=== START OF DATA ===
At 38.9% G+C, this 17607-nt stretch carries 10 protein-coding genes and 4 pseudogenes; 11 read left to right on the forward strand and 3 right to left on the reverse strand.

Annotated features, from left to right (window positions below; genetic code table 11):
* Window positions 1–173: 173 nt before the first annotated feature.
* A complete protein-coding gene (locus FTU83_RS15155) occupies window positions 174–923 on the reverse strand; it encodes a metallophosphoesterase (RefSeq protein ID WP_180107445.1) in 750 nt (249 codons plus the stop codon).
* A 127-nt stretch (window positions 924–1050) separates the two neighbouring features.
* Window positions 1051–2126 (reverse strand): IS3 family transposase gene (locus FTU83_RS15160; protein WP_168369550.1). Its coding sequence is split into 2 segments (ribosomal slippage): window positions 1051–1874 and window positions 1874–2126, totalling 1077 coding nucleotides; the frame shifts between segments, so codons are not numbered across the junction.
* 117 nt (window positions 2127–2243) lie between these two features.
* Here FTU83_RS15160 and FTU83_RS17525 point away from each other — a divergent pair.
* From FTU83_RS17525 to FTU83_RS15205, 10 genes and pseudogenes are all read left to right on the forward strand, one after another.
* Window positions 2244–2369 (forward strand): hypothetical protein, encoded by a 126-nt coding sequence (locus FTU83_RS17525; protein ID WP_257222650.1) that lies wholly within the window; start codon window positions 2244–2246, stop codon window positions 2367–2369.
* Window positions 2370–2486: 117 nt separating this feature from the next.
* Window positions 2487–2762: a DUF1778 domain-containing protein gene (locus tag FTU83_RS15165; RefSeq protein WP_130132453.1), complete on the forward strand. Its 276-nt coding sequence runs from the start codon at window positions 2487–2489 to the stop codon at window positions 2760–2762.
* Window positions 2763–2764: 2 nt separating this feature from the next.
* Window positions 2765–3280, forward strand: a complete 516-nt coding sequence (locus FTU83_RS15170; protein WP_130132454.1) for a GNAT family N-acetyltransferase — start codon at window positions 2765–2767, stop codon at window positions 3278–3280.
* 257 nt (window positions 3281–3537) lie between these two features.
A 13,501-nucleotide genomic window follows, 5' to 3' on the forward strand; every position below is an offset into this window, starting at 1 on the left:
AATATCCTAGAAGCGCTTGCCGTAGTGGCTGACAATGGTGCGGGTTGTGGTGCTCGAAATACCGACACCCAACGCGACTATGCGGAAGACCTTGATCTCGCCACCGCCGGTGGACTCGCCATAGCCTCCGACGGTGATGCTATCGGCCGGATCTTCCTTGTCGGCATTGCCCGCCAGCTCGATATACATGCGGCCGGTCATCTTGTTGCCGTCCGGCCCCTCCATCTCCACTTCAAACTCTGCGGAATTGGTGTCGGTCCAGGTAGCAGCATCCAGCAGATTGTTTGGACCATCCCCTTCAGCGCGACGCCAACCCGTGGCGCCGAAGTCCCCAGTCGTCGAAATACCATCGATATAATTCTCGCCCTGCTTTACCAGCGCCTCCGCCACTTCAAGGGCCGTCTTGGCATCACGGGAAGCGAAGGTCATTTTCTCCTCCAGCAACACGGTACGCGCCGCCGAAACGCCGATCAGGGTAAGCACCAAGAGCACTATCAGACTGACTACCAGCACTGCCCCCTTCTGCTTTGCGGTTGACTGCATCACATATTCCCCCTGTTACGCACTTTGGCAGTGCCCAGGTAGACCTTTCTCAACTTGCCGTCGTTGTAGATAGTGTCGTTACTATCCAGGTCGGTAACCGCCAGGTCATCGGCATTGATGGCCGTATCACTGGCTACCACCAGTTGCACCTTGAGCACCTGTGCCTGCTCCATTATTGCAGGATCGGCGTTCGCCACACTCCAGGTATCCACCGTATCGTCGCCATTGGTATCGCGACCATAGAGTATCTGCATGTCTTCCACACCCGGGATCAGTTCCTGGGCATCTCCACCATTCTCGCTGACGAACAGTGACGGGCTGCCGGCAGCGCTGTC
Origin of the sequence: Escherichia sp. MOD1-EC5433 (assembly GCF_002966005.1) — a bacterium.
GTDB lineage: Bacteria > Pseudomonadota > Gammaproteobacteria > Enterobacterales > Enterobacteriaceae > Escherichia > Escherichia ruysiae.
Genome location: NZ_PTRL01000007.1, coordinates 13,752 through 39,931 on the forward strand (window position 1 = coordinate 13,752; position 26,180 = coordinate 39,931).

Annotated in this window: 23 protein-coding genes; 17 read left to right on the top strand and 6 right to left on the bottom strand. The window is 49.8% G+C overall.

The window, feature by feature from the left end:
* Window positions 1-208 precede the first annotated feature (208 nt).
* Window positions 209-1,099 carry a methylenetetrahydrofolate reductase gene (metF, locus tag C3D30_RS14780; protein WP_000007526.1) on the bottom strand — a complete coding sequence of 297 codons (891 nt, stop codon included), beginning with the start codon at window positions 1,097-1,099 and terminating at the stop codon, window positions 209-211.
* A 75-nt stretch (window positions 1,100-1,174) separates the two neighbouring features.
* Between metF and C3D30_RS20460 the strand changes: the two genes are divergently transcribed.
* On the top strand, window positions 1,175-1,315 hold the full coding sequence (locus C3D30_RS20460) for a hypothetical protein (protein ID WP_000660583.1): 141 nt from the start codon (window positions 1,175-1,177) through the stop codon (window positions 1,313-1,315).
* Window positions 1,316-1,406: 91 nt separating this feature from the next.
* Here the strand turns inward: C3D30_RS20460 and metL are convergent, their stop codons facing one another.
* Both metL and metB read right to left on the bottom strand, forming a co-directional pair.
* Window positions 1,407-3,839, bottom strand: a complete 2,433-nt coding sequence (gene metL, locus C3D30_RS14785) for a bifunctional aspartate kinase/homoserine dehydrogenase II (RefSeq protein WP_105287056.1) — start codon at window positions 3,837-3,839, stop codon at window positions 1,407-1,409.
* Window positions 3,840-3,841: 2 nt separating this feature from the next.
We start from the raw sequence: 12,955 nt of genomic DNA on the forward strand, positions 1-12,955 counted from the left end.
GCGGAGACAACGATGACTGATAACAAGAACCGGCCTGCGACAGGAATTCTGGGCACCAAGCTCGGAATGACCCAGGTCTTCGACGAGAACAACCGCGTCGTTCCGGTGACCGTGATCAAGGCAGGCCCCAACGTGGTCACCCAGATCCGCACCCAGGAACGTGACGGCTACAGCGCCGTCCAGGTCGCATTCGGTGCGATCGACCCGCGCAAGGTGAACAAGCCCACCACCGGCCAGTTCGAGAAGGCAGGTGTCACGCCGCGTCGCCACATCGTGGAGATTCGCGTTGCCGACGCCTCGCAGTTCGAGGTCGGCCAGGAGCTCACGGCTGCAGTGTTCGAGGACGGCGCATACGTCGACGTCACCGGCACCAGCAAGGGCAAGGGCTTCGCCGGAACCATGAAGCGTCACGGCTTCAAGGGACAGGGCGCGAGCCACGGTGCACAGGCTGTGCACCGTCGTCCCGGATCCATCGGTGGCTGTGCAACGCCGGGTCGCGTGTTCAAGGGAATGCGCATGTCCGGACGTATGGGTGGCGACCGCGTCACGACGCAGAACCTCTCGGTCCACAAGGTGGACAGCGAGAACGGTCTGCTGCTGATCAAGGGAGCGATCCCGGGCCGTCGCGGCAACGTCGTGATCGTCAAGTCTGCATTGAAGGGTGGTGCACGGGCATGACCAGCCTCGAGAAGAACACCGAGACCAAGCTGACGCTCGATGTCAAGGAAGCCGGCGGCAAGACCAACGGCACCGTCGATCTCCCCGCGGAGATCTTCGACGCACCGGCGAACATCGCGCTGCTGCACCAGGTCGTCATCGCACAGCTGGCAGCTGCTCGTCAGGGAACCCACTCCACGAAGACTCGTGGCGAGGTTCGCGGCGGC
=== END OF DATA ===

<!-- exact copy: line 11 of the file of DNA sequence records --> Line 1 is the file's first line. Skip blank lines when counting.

* Window positions 2370–2486: 117 nt separating this feature from the next.